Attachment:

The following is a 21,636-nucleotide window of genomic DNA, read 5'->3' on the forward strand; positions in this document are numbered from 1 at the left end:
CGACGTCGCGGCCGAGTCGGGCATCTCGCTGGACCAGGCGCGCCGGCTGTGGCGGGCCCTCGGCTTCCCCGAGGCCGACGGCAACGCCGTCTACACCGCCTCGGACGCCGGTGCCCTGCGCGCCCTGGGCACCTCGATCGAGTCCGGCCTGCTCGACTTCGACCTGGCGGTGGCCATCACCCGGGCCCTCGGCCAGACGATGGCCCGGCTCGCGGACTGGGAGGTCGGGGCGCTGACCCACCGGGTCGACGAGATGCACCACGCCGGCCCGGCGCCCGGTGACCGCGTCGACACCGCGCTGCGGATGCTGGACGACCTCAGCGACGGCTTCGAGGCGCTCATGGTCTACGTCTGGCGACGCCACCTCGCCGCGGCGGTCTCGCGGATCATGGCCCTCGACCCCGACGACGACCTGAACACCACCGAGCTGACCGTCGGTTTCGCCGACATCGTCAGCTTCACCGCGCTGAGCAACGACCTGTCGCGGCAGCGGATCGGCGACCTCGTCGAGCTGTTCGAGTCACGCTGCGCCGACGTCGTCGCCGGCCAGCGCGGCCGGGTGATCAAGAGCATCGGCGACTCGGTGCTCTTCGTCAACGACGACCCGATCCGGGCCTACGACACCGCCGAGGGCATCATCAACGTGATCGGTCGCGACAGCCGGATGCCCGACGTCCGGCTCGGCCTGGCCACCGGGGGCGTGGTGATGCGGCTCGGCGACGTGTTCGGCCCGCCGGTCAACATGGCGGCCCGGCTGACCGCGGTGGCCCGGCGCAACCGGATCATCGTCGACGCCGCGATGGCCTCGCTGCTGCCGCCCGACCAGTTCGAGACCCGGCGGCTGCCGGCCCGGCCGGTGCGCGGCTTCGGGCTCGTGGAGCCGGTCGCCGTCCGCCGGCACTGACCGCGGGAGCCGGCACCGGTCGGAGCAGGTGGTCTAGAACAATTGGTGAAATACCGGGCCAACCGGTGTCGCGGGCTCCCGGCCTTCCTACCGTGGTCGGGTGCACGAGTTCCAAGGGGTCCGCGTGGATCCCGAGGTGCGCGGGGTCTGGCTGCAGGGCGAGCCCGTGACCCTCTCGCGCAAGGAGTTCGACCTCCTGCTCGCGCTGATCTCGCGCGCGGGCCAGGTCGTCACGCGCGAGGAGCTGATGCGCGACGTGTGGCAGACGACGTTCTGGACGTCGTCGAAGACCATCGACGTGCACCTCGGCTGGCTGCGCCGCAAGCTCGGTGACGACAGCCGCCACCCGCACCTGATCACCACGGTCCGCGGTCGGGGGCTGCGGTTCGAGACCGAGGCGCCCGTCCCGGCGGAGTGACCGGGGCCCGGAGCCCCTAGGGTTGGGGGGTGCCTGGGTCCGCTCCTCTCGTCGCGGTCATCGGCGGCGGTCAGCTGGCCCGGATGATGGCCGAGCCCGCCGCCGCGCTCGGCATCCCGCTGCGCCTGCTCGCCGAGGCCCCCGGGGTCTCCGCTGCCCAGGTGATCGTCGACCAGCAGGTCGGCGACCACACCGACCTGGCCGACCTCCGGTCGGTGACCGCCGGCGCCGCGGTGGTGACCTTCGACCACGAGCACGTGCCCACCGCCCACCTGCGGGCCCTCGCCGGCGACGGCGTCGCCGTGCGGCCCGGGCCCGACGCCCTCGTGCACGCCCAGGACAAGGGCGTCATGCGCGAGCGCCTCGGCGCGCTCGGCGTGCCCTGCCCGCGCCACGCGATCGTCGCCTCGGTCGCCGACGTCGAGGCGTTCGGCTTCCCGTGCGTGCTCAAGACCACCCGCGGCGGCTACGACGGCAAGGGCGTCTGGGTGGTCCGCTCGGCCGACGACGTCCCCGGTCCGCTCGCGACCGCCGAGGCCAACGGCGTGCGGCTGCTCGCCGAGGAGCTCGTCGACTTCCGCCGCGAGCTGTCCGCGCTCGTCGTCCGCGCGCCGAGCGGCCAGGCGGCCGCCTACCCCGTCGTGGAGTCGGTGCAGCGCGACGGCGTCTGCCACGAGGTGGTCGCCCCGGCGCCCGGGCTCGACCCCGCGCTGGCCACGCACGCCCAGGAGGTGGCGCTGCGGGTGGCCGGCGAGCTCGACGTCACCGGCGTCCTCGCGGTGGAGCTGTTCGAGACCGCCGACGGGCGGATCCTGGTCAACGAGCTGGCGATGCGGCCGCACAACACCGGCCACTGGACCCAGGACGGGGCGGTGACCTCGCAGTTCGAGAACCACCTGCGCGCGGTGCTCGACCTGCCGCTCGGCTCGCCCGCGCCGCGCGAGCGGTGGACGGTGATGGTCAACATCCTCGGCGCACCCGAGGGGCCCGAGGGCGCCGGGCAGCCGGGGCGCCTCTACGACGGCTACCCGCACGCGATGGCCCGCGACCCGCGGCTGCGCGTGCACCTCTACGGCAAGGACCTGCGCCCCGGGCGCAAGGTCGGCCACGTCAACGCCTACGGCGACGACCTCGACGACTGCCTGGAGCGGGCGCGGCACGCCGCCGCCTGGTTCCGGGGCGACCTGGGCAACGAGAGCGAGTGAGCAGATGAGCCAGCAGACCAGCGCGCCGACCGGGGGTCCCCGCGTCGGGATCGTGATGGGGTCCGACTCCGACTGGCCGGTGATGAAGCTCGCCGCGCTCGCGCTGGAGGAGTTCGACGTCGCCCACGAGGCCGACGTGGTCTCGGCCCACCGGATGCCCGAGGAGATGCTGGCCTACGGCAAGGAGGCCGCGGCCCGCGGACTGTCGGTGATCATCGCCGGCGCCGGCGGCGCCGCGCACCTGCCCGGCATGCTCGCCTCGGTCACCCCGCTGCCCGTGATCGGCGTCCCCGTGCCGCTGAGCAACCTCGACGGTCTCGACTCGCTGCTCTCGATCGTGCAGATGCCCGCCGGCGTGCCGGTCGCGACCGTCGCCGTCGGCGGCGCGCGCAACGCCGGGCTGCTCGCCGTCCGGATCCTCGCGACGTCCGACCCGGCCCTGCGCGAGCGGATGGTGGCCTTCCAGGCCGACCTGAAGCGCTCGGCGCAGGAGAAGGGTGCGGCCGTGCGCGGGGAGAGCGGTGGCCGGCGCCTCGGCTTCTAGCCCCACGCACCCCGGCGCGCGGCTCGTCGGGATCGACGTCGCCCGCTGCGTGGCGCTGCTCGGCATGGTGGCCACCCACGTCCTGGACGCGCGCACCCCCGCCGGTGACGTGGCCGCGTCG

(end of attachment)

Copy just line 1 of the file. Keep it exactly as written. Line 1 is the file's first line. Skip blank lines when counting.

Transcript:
The following is a 21,636-nucleotide window of genomic DNA, read 5'->3' on the forward strand; positions in this document are numbered from 1 at the left end: